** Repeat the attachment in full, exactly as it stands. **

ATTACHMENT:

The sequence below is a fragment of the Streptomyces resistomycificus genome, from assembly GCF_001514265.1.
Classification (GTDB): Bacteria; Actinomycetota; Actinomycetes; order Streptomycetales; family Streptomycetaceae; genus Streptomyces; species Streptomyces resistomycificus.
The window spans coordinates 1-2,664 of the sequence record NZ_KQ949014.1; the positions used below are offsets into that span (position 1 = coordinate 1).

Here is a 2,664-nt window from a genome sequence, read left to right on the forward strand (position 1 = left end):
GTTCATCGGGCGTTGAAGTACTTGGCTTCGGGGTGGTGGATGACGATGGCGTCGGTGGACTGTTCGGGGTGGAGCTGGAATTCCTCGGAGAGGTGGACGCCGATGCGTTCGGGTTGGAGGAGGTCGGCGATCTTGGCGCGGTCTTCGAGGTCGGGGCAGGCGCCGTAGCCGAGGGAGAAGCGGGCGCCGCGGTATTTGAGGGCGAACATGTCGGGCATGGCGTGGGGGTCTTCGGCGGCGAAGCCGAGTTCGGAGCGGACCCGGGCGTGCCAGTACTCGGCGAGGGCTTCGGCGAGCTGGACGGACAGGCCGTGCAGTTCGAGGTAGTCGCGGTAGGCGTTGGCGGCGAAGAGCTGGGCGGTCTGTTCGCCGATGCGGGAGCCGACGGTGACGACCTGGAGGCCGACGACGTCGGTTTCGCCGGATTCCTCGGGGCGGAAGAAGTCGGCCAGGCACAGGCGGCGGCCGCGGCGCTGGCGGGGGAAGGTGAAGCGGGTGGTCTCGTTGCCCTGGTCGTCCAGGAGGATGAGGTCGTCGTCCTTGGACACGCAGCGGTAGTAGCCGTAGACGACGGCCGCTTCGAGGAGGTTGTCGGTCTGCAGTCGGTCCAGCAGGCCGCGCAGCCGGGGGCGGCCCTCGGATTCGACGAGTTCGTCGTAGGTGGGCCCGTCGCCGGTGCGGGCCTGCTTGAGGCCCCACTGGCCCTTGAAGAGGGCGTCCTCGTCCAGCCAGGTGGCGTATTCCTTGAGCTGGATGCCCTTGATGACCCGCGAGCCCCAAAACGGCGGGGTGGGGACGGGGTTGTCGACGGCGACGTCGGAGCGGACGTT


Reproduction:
The sequence below is a fragment of the Streptomyces resistomycificus genome, from assembly GCF_001514265.1.
Classification (GTDB): Bacteria; Actinomycetota; Actinomycetes; order Streptomycetales; family Streptomycetaceae; genus Streptomyces; species Streptomyces resistomycificus.
The window spans coordinates 1-2,664 of the sequence record NZ_KQ949014.1; the positions used below are offsets into that span (position 1 = coordinate 1).

Here is a 2,664-nt window from a genome sequence, read left to right on the forward strand (position 1 = left end):
GTTCATCGGGCGTTGAAGTACTTGGCTTCGGGGTGGTGGATGACGATGGCGTCGGTGGACTGTTCGGGGTGGAGCTGGAATTCCTCGGAGAGGTGGACGCCGATGCGTTCGGGTTGGAGGAGGTCGGCGATCTTGGCGCGGTCTTCGAGGTCGGGGCAGGCGCCGTAGCCGAGGGAGAAGCGGGCGCCGCGGTATTTGAGGGCGAACATGTCGGGCATGGCGTGGGGGTCTTCGGCGGCGAAGCCGAGTTCGGAGCGGACCCGGGCGTGCCAGTACTCGGCGAGGGCTTCGGCGAGCTGGACGGACAGGCCGTGCAGTTCGAGGTAGTCGCGGTAGGCGTTGGCGGCGAAGAGCTGGGCGGTCTGTTCGCCGATGCGGGAGCCGACGGTGACGACCTGGAGGCCGACGACGTCGGTTTCGCCGGATTCCTCGGGGCGGAAGAAGTCGGCCAGGCACAGGCGGCGGCCGCGGCGCTGGCGGGGGAAGGTGAAGCGGGTGGTCTCGTTGCCCTGGTCGTCCAGGAGGATGAGGTCGTCGTCCTTGGACACGCAGCGGTAGTAGCCGTAGACGACGGCCGCTTCGAGGAGGTTGTCGGTCTGCAGTCGGTCCAGCAGGCCGCGCAGCCGGGGGCGGCCCTCGGATTCGACGAGTTCGTCGTAGGTGGGCCCGTCGCCGGTGCGGGCCTGCTTGAGGCCCCACTGGCCCTTGAAGAGGGCGTCCTCGTCCAGCCAGGTGGCGTATTCCTTGAGCTGGATGCCCTTGATGACCCGCGAGCCCCAAAACGGCGGGGTGGGGACGGGGTTGTCGACGGCGACGTCGGAGCGGACGTT